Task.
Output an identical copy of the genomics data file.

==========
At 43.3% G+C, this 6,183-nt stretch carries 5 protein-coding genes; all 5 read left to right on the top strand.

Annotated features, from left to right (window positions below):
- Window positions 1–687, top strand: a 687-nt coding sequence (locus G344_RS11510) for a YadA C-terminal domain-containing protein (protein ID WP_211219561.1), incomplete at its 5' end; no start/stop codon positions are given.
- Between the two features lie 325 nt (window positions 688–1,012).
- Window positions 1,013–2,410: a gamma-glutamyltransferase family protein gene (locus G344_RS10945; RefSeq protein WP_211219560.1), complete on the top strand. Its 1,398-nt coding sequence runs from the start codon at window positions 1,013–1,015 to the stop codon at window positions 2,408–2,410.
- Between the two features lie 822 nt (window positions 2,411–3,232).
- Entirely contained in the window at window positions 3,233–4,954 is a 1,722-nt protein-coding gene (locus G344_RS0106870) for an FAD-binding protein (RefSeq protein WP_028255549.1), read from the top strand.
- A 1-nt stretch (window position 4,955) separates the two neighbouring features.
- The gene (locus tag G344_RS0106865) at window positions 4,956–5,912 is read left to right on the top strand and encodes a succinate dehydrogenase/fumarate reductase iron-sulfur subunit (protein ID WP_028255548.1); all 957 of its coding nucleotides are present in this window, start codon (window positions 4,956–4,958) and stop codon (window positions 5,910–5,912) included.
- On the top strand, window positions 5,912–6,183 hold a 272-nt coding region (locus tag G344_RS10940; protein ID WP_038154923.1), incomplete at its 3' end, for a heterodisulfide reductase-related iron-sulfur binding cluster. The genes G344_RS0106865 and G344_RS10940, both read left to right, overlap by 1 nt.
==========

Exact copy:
At 43.3% G+C, this 6,183-nt stretch carries 5 protein-coding genes; all 5 read left to right on the top strand.

Annotated features, from left to right (window positions below):
- Window positions 1–687, top strand: a 687-nt coding sequence (locus G344_RS11510) for a YadA C-terminal domain-containing protein (protein ID WP_211219561.1), incomplete at its 5' end; no start/stop codon positions are given.
- Between the two features lie 325 nt (window positions 688–1,012).
- Window positions 1,013–2,410: a gamma-glutamyltransferase family protein gene (locus G344_RS10945; RefSeq protein WP_211219560.1), complete on the top strand. Its 1,398-nt coding sequence runs from the start codon at window positions 1,013–1,015 to the stop codon at window positions 2,408–2,410.
- Between the two features lie 822 nt (window positions 2,411–3,232).
- Entirely contained in the window at window positions 3,233–4,954 is a 1,722-nt protein-coding gene (locus G344_RS0106870) for an FAD-binding protein (RefSeq protein WP_028255549.1), read from the top strand.
- A 1-nt stretch (window position 4,955) separates the two neighbouring features.
- The gene (locus tag G344_RS0106865) at window positions 4,956–5,912 is read left to right on the top strand and encodes a succinate dehydrogenase/fumarate reductase iron-sulfur subunit (protein ID WP_028255548.1); all 957 of its coding nucleotides are present in this window, start codon (window positions 4,956–4,958) and stop codon (window positions 5,910–5,912) included.
- On the top strand, window positions 5,912–6,183 hold a 272-nt coding region (locus tag G344_RS10940; protein ID WP_038154923.1), incomplete at its 3' end, for a heterodisulfide reductase-related iron-sulfur binding cluster. The genes G344_RS0106865 and G344_RS10940, both read left to right, overlap by 1 nt.